"Nowhere to Run" - U.S. Postal Inspection Service Video

United States Postal Inspection Service2005

Smithsonian's National Postal Museum

Smithsonian's National Postal Museum

Law enforcement agencies from around the globe are joining together to stop international fraud. Criminals who thought they were safe from arrest are being extradited thanks to the work of the U.S. Postal Inspection Service. This U.S. Postal Inspection Service video tells the story of the international efforts to stops these “long distance” scams and provides tips on how you can avoid being tricked by these criminals.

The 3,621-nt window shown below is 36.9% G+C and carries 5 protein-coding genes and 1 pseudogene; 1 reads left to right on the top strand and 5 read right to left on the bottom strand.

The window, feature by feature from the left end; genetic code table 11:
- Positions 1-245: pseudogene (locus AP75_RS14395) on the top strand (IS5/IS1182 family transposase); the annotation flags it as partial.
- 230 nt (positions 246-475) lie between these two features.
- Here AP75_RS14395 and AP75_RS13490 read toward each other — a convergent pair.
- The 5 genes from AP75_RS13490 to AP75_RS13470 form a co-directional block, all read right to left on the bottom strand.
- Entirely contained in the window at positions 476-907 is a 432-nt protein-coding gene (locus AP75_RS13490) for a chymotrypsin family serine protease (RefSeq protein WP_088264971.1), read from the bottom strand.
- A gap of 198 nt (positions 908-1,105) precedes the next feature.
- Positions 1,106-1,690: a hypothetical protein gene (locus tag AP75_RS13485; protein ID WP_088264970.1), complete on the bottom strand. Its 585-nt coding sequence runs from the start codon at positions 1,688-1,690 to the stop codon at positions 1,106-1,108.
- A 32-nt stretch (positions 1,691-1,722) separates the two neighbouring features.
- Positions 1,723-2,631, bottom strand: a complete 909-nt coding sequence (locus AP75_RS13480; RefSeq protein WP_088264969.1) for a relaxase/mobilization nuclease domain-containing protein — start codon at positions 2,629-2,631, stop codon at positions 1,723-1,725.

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  • Title: "Nowhere to Run" - U.S. Postal Inspection Service Video
  • Creator: United States Postal Inspection Service
  • Date Created: 2005